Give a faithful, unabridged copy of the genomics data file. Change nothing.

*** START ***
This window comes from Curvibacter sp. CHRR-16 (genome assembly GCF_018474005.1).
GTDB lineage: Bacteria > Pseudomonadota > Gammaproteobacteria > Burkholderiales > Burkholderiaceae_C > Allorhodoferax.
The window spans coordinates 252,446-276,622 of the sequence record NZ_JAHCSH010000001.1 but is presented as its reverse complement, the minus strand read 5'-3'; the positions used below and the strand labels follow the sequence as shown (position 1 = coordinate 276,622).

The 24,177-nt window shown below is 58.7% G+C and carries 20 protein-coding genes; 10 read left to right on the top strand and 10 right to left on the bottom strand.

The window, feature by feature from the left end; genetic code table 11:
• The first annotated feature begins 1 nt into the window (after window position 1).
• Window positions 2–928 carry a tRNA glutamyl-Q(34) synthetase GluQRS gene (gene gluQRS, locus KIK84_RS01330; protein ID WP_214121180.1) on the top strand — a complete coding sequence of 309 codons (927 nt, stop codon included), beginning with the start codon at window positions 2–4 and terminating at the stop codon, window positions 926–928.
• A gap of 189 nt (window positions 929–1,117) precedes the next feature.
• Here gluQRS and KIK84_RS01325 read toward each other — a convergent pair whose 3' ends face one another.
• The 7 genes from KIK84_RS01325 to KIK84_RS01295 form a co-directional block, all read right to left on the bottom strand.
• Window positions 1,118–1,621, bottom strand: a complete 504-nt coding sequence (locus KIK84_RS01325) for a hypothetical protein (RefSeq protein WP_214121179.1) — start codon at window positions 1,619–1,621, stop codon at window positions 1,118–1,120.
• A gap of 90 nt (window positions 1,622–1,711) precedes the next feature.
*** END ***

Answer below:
This window comes from Curvibacter sp. CHRR-16 (genome assembly GCF_018474005.1).
GTDB lineage: Bacteria > Pseudomonadota > Gammaproteobacteria > Burkholderiales > Burkholderiaceae_C > Allorhodoferax.
The window spans coordinates 252,446-276,622 of the sequence record NZ_JAHCSH010000001.1 but is presented as its reverse complement, the minus strand read 5'-3'; the positions used below and the strand labels follow the sequence as shown (position 1 = coordinate 276,622).

The 24,177-nt window shown below is 58.7% G+C and carries 20 protein-coding genes; 10 read left to right on the top strand and 10 right to left on the bottom strand.

The window, feature by feature from the left end; genetic code table 11:
• The first annotated feature begins 1 nt into the window (after window position 1).
• Window positions 2–928 carry a tRNA glutamyl-Q(34) synthetase GluQRS gene (gene gluQRS, locus KIK84_RS01330; protein ID WP_214121180.1) on the top strand — a complete coding sequence of 309 codons (927 nt, stop codon included), beginning with the start codon at window positions 2–4 and terminating at the stop codon, window positions 926–928.
• A gap of 189 nt (window positions 929–1,117) precedes the next feature.
• Here gluQRS and KIK84_RS01325 read toward each other — a convergent pair whose 3' ends face one another.
• The 7 genes from KIK84_RS01325 to KIK84_RS01295 form a co-directional block, all read right to left on the bottom strand.
• Window positions 1,118–1,621, bottom strand: a complete 504-nt coding sequence (locus KIK84_RS01325) for a hypothetical protein (RefSeq protein WP_214121179.1) — start codon at window positions 1,619–1,621, stop codon at window positions 1,118–1,120.
• A gap of 90 nt (window positions 1,622–1,711) precedes the next feature.